Overall, this is a great option, although during testing we did find that the KS Fit app was a little glitchy, which was irritating. If you’re not all that bothered about recording your work walks, however, don’t let this put you off.
Read our full WalkingPad A1 Pro review.
The WalkingPad P1 is $200 cheaper than the WalkingPad A1 Pro, but is similar in design. The main difference between the two is that the WalkingPad P1 doesn’t have a screen to show you your pace, distance, and time on the treadmill itself. The motor of the WalkingPad P1 is also a bit less powerful and a bit louder. But the price difference is enough to make it worth considering.
Like the WalkingPad A1 Pro, the WalkingPad P1 can be folded in half and stowed under a couch when you’re not using it. Like a lot of sizable electronics, the WalkingPad P1 comes with a fairly short power cord (six feet), so you’ll want to find a spot for it that’s close to an electrical outlet.
There are three major differences between the WalkingPad P1 and the A1Pro. First, the less expensive P1 doesn’t come with a display. To make up for this, the remote is larger and comes with a small screen. Third, the motor is 1 HP compared to 1.25 HP, and while it’s a bit louder than the A1Pro, we didn’t notice a difference in performance when testing.
Similar to the WalkingPad A1 Pro, the app is a little glitchy, but a lot of the irritations we had during the majority of our testing seem to have been fixed with a recent update. Overall, this is a great option for most, but if you’re keen on seeing your stats as you walk, it won’t be for you.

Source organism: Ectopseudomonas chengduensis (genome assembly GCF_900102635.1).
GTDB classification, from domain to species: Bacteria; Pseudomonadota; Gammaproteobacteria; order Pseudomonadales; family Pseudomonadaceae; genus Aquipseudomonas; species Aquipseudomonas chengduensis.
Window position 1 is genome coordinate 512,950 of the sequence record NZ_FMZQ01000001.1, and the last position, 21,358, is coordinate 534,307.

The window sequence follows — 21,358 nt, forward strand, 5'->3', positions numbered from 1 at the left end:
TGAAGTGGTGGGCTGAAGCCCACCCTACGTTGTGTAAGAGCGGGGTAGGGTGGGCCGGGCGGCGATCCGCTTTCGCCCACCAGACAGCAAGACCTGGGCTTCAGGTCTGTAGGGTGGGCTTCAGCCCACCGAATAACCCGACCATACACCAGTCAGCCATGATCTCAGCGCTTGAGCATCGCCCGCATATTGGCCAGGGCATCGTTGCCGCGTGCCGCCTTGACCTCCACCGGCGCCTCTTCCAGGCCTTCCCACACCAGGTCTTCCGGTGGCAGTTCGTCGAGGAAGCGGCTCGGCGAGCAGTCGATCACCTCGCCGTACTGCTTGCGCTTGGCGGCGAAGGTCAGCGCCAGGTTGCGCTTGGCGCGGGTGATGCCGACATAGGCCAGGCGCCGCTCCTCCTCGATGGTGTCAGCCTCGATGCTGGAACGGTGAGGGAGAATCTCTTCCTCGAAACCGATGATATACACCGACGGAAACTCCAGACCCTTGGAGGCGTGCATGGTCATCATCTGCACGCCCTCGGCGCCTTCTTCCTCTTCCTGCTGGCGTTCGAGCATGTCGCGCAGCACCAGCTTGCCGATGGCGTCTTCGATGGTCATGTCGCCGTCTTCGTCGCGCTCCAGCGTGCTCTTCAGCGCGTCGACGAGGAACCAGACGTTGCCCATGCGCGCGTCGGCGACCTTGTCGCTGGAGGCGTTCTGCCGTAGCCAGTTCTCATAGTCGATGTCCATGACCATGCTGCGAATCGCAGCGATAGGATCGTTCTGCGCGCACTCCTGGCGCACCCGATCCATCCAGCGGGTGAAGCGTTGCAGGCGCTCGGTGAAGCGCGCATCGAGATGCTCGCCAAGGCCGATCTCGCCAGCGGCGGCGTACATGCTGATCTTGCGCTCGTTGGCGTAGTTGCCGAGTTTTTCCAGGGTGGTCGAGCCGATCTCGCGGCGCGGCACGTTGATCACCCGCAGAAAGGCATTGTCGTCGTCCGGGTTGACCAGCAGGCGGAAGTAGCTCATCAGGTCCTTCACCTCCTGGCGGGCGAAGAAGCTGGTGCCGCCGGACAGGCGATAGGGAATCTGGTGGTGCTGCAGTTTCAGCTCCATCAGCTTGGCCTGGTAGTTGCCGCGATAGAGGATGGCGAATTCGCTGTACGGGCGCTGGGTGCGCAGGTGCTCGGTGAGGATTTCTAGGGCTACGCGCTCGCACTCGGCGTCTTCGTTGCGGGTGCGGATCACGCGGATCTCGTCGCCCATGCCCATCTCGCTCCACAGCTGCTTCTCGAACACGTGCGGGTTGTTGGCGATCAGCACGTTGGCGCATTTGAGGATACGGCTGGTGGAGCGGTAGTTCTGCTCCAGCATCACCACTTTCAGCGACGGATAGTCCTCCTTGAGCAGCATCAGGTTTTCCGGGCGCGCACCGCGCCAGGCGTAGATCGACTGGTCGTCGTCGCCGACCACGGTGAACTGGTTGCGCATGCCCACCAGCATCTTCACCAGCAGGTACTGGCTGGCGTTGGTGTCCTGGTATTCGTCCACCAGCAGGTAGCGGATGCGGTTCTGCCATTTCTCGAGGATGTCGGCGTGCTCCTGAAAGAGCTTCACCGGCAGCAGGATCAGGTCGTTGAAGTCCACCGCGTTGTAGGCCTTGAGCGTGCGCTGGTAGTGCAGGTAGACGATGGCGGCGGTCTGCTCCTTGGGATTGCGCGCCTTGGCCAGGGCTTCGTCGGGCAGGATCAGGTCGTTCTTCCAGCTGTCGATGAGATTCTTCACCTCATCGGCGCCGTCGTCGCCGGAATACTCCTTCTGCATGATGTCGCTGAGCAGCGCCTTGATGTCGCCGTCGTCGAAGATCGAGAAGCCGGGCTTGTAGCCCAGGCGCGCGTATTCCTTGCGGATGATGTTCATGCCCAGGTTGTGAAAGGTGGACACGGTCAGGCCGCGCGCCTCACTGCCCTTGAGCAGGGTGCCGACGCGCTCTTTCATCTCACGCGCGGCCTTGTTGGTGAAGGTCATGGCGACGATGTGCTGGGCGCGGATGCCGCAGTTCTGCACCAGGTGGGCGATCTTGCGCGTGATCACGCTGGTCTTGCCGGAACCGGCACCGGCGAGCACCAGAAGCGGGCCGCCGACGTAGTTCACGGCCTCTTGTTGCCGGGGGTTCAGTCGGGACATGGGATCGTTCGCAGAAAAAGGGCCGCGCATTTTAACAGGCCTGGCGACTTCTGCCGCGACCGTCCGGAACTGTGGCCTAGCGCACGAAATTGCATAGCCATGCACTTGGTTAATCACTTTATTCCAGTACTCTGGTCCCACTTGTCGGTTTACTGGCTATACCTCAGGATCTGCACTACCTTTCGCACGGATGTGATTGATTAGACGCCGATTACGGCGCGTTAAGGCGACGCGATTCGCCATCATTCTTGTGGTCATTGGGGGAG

Read our full WalkingPad P1 review.
The main selling point when it comes to WalkingPad’s range of under-desk treadmills is the ability to, quite literally, fold the treadmill away when you’re not using it. Yet compared to the WalkingPad A1 Pro, it’s slightly smaller and slightly lighter. Unlike the WalkingPad P1, it has got a screen to show you all of your metrics on the move.
The WalkingPad C2 is, by nature, pretty compact. Yet don’t let the size of the box fool you — the treadmill is pretty heavy, and you’ll probably need a hand when it comes to wiggling it out of its packaging and moving it to your home office. Once it’s in situ, however, all you need to do is unfold it and plug it into the wall, and you’re ready to walk. Compared to the WalkingPad A1 Pro, the WalkingPad C2 feels a little flimsier — hence the cheaper price. It’s got a thinner plastic border between the edge of the belt and the edge of the treadmill, although the belt didn’t feel too narrow when walking.